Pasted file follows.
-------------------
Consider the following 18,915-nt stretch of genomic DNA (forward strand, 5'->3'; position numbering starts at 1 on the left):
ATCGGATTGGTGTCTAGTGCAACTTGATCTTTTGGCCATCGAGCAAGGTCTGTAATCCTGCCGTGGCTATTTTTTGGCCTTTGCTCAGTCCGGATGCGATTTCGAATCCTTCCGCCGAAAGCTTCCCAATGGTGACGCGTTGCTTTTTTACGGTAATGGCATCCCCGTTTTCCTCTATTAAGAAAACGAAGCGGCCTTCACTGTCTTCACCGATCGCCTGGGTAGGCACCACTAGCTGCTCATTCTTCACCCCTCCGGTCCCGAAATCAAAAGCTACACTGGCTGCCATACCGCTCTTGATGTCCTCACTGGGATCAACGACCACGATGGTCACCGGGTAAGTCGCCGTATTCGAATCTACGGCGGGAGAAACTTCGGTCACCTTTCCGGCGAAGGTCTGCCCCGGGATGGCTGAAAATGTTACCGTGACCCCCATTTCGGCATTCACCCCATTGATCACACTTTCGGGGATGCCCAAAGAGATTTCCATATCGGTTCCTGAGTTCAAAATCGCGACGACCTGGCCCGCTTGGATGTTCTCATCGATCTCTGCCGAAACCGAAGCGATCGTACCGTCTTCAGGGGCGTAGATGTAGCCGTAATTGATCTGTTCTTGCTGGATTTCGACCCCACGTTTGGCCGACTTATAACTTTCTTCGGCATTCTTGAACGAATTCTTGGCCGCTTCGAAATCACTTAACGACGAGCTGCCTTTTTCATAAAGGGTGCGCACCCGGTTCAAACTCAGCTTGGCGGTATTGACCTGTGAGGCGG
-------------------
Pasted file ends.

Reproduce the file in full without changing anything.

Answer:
Consider the following 18,915-nt stretch of genomic DNA (forward strand, 5'->3'; position numbering starts at 1 on the left):
ATCGGATTGGTGTCTAGTGCAACTTGATCTTTTGGCCATCGAGCAAGGTCTGTAATCCTGCCGTGGCTATTTTTTGGCCTTTGCTCAGTCCGGATGCGATTTCGAATCCTTCCGCCGAAAGCTTCCCAATGGTGACGCGTTGCTTTTTTACGGTAATGGCATCCCCGTTTTCCTCTATTAAGAAAACGAAGCGGCCTTCACTGTCTTCACCGATCGCCTGGGTAGGCACCACTAGCTGCTCATTCTTCACCCCTCCGGTCCCGAAATCAAAAGCTACACTGGCTGCCATACCGCTCTTGATGTCCTCACTGGGATCAACGACCACGATGGTCACCGGGTAAGTCGCCGTATTCGAATCTACGGCGGGAGAAACTTCGGTCACCTTTCCGGCGAAGGTCTGCCCCGGGATGGCTGAAAATGTTACCGTGACCCCCATTTCGGCATTCACCCCATTGATCACACTTTCGGGGATGCCCAAAGAGATTTCCATATCGGTTCCTGAGTTCAAAATCGCGACGACCTGGCCCGCTTGGATGTTCTCATCGATCTCTGCCGAAACCGAAGCGATCGTACCGTCTTCAGGGGCGTAGATGTAGCCGTAATTGATCTGTTCTTGCTGGATTTCGACCCCACGTTTGGCCGACTTATAACTTTCTTCGGCATTCTTGAACGAATTCTTGGCCGCTTCGAAATCACTTAACGACGAGCTGCCTTTTTCATAAAGGGTGCGCACCCGGTTCAAACTCAGCTTGGCGGTATTGACCTGTGAGGCGG